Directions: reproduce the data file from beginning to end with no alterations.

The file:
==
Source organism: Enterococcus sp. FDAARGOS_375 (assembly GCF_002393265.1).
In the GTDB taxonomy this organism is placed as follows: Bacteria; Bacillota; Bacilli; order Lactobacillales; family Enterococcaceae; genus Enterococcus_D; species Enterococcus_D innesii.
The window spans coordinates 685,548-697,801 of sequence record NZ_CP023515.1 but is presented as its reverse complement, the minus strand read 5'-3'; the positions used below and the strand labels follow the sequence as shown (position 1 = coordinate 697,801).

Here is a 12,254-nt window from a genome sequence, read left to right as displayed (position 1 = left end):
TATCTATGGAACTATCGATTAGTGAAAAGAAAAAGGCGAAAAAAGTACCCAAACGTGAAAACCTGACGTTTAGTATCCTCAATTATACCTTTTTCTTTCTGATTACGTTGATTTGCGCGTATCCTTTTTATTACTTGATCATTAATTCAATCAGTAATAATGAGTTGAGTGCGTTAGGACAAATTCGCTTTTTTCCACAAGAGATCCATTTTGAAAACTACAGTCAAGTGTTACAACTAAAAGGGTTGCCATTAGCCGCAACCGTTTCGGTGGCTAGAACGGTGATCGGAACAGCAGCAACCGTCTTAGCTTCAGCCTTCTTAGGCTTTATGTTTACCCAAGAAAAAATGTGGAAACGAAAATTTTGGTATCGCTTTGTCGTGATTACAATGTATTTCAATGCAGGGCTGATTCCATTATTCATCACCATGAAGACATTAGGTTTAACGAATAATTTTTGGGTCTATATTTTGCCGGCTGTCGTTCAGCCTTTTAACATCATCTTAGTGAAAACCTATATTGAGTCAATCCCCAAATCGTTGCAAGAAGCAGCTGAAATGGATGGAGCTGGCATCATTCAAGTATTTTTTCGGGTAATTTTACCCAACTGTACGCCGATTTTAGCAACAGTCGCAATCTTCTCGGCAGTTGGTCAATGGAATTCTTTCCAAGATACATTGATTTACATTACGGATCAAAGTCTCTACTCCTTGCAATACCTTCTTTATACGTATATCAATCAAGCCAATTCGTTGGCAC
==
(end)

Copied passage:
Source organism: Enterococcus sp. FDAARGOS_375 (assembly GCF_002393265.1).
In the GTDB taxonomy this organism is placed as follows: Bacteria; Bacillota; Bacilli; order Lactobacillales; family Enterococcaceae; genus Enterococcus_D; species Enterococcus_D innesii.
The window spans coordinates 685,548-697,801 of sequence record NZ_CP023515.1 but is presented as its reverse complement, the minus strand read 5'-3'; the positions used below and the strand labels follow the sequence as shown (position 1 = coordinate 697,801).

Here is a 12,254-nt window from a genome sequence, read left to right as displayed (position 1 = left end):
TATCTATGGAACTATCGATTAGTGAAAAGAAAAAGGCGAAAAAAGTACCCAAACGTGAAAACCTGACGTTTAGTATCCTCAATTATACCTTTTTCTTTCTGATTACGTTGATTTGCGCGTATCCTTTTTATTACTTGATCATTAATTCAATCAGTAATAATGAGTTGAGTGCGTTAGGACAAATTCGCTTTTTTCCACAAGAGATCCATTTTGAAAACTACAGTCAAGTGTTACAACTAAAAGGGTTGCCATTAGCCGCAACCGTTTCGGTGGCTAGAACGGTGATCGGAACAGCAGCAACCGTCTTAGCTTCAGCCTTCTTAGGCTTTATGTTTACCCAAGAAAAAATGTGGAAACGAAAATTTTGGTATCGCTTTGTCGTGATTACAATGTATTTCAATGCAGGGCTGATTCCATTATTCATCACCATGAAGACATTAGGTTTAACGAATAATTTTTGGGTCTATATTTTGCCGGCTGTCGTTCAGCCTTTTAACATCATCTTAGTGAAAACCTATATTGAGTCAATCCCCAAATCGTTGCAAGAAGCAGCTGAAATGGATGGAGCTGGCATCATTCAAGTATTTTTTCGGGTAATTTTACCCAACTGTACGCCGATTTTAGCAACAGTCGCAATCTTCTCGGCAGTTGGTCAATGGAATTCTTTCCAAGATACATTGATTTACATTACGGATCAAAGTCTCTACTCCTTGCAATACCTTCTTTATACGTATATCAATCAAGCCAATTCGTTGGCAC